Make Fall and Winter 
Dairying More Profitable 

TH K K K are special advantages in using a 
good cream separator during the fall 
and winter months. 
The milk from cows long In lactation is 
hardest to cream— and likewise hardest to 
separate with an inferior separator. 

Moreover, cream and butter prices are 
highest, so that the waste of gravity setting 
or a poor separator ec tints for most. 

Then there's the sweet, warm skin -milk for 
stock feeding, alone worth the cost of a sepa- 
rator in cold weather. 

There is surely no reason to delay the pur- 
chase of a separator or to continue the use ol 
an inferior one. 

Von can't afford to 
watt until next spring, 
I .et the De Laval start 
saving cream for you 
right new and it will 
earn its cost by spring. 
See the nearest 
De Laval agent at 
once, or If yon do 
not know him, write 
us direct for any de- 
sired information. 

THE DE UVAL SEPARATOR CO. 




* * Broadway 
hew ye*K 



wF. Madison St, 

'HI' AH" 



ville, Ohio. During the college year 
he is located at the Ohio Htate Uni- 
versity at Columbus, Ohio, as pro- 
fessor of agricultural chemistry. 
Mr. Lyman was promoted to full 
professorship during the past year. 
He has just erected a house in 
ColumbQs. 

'05.— G. Howard Allen, Phi Sigma 
Kappa house, 2830 College Ave., 
Berkeley, California. Associated 
with the Department of Agricultural 
Kxtension at the University of 
California.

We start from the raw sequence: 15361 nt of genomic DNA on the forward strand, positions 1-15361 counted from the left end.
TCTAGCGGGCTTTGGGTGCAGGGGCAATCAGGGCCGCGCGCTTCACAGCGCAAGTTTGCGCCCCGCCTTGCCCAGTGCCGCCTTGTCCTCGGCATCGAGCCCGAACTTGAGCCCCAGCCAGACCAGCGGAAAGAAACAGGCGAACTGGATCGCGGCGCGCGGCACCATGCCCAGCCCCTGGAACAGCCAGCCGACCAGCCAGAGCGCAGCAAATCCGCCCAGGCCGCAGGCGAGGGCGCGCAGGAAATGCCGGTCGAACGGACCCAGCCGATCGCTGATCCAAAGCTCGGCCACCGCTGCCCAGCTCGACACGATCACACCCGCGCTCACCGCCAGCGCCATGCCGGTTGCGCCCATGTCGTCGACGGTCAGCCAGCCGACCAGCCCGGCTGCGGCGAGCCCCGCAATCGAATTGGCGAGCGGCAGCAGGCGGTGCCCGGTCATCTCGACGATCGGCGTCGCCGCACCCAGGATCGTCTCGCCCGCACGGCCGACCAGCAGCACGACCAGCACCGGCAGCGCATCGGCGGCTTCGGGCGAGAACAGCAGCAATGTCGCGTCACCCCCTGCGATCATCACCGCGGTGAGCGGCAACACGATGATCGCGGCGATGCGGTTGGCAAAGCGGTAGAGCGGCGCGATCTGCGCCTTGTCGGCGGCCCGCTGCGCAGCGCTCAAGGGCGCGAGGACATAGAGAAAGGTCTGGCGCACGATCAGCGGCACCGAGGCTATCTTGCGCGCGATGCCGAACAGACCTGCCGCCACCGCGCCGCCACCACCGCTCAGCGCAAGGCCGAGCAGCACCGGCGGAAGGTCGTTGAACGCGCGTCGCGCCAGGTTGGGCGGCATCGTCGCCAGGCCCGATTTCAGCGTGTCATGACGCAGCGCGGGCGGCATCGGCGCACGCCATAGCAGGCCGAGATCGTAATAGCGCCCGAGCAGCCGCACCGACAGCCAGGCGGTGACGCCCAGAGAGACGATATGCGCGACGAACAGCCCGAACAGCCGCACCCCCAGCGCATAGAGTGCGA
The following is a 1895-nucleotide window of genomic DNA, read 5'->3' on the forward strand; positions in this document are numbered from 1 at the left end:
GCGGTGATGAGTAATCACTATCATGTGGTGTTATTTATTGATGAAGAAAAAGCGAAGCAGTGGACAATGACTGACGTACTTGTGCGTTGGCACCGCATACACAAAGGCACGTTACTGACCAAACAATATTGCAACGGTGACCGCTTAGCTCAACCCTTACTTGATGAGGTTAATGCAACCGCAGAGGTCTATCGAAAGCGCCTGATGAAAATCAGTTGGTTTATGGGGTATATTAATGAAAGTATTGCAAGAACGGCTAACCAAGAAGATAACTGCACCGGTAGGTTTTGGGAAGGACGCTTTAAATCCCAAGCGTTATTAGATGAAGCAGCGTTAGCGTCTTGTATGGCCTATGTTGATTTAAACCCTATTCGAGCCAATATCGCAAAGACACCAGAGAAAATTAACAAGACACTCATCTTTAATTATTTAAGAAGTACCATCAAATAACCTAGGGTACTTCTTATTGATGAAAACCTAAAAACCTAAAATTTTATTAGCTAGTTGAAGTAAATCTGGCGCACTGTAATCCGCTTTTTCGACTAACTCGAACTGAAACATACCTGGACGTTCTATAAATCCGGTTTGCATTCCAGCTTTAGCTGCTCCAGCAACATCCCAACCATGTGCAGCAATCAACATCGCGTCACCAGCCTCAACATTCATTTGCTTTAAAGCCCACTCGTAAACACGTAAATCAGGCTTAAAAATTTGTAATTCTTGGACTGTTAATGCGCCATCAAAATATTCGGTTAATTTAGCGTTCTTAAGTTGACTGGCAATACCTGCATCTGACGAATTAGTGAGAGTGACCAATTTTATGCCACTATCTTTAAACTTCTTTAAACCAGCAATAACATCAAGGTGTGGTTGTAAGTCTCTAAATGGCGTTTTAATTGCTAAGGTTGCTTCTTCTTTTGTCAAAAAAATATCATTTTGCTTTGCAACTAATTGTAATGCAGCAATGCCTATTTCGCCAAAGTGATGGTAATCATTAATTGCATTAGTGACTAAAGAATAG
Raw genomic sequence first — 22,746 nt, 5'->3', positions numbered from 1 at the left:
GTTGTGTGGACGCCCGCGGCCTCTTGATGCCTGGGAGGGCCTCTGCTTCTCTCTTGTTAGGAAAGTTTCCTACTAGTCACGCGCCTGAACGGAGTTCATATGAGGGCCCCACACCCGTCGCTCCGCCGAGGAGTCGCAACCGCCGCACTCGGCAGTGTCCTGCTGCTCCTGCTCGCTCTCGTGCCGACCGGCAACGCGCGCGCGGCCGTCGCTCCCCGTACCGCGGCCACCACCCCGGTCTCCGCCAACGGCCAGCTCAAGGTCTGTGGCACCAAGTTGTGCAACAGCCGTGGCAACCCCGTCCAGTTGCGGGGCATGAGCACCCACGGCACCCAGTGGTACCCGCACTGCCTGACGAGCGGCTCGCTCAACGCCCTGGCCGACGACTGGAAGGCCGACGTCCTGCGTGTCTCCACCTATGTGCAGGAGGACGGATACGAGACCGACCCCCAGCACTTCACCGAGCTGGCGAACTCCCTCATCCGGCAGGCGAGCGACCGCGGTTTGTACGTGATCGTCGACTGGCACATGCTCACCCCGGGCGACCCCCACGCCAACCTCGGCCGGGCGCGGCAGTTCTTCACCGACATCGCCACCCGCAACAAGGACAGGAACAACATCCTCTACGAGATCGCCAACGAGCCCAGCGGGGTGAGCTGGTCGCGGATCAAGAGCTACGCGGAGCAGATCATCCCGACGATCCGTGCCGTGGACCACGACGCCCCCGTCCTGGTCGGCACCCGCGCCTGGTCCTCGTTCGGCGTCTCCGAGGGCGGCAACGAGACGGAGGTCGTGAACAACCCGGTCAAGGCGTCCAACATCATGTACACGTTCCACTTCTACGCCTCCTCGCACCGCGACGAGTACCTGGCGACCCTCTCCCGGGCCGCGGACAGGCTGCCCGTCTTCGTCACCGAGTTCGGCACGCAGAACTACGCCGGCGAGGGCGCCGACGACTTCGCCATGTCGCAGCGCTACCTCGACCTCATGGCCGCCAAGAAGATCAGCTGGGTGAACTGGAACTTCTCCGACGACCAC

'10.— Married at Billerica, Oct. 7, 
Josiah C. Folsom and Miss Flora 
Annie Beers. Rowland T. Beers 
1912, a brother of the bride, was 
best man. After a short trip Mr. 
and Mrs. Folsom will return to Bil- 
lerica aud be at home after Dec. 1. 

•10. —Fred P. Nickless, for two and 
one-half years witb the Philippine 
Islands bureau of agriculture, has 
returned home, lie and some friends 
had taken passage for New Yolk via 
Kurope, intending to travel on the 
continent, but the outbreak of the 
Kuropeau war forced the party to 
return across the Pucilic, and tbat 
only after great delay in securing 
accommodations. He will remain at 
home for the present. Address, 
Billerica, R. F. D. 

'fl.—H. W. Blaney was awarded 
the professional degree of Mastei in 
Landscape Architecture at Harvard 
University last June, after one year's 
study there, and is now Assistant in 
Landscape Kxtension at the Univer- 
sity of Illinois, Irbana, 111. 

Ml. — C. A. Smith, address Jeffer- 
son Medical college. Walnut St., 
Philadelphia, Pa. 

Ml.— Wakje up, classmates, aud 
send in some 191 1 news to the Col- 
legian, and your contribution to the 
athletic field fund. Make 1!»11 as 
good as the rest. 

•12.— Kd wiu B. Young, Box VJ4, 
Hinsdale, N. H. Principal Hins- 
dale high school. 

'1*2.— Ralpli K. Parker has been 
studying the My problem in Montana 
during the past summer and has just 
returned to coutiuue his graduate 
work. He reports a fine time ami 
lots of flies. He has recently writ- 
ten a monograph upon "Sarcophagi- 
dae of New Kngland."